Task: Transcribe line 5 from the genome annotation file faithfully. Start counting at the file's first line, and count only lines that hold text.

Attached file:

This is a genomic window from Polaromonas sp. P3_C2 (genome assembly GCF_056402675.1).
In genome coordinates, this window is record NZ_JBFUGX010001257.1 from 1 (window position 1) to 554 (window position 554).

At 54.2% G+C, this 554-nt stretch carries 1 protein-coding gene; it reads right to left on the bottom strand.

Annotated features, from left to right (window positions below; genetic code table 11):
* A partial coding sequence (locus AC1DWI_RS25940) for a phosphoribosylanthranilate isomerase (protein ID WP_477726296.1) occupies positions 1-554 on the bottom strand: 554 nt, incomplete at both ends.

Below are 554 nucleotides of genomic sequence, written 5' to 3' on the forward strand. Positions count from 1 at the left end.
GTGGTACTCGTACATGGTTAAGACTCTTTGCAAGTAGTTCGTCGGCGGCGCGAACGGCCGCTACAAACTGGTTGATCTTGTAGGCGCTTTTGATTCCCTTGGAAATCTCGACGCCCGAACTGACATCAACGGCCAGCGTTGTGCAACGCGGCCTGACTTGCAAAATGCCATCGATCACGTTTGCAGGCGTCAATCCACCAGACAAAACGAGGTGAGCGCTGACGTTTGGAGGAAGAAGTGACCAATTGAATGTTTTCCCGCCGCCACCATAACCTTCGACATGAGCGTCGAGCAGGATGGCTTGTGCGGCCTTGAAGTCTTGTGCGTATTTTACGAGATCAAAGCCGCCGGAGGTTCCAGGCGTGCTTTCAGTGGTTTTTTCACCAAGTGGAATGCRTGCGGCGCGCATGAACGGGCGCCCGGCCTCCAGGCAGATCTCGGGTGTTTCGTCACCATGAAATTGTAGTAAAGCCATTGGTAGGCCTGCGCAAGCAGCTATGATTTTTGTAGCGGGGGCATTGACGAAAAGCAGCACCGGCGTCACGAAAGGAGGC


* A partial coding sequence (locus AC1DWI_RS25940) for a phosphoribosylanthranilate isomerase (protein ID WP_477726296.1) occupies positions 1-554 on the bottom strand: 554 nt, incomplete at both ends.